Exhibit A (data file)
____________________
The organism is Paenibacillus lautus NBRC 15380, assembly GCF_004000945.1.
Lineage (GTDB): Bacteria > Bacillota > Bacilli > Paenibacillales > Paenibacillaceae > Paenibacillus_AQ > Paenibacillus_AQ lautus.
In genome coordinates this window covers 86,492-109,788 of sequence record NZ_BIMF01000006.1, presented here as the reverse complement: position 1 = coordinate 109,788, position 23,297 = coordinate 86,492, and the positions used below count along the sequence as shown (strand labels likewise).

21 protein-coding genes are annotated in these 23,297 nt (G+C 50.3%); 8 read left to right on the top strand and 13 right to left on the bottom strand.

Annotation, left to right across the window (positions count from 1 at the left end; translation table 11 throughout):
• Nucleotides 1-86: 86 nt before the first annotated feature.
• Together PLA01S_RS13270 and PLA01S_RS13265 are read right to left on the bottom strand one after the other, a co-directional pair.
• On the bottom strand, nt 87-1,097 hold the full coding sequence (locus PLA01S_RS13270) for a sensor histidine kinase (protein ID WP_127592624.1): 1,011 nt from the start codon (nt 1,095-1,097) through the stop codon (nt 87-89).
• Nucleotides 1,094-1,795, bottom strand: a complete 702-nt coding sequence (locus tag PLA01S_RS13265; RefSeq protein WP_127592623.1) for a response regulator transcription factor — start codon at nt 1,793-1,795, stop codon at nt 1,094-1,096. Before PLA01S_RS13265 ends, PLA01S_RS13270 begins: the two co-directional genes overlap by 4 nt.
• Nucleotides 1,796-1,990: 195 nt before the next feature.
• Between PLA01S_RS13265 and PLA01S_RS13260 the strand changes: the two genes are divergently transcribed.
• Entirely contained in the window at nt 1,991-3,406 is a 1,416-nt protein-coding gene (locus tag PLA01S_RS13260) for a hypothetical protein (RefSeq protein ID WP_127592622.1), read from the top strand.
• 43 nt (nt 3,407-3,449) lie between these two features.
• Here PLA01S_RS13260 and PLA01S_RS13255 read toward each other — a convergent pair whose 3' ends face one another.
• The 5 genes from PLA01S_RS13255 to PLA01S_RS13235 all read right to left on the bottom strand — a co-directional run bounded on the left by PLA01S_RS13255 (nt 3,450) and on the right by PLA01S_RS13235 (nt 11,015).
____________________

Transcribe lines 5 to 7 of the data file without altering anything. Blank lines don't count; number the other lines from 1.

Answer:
Annotation, left to right across the window (positions count from 1 at the left end; translation table 11 throughout):
• Nucleotides 1-86: 86 nt before the first annotated feature.
• Together PLA01S_RS13270 and PLA01S_RS13265 are read right to left on the bottom strand one after the other, a co-directional pair.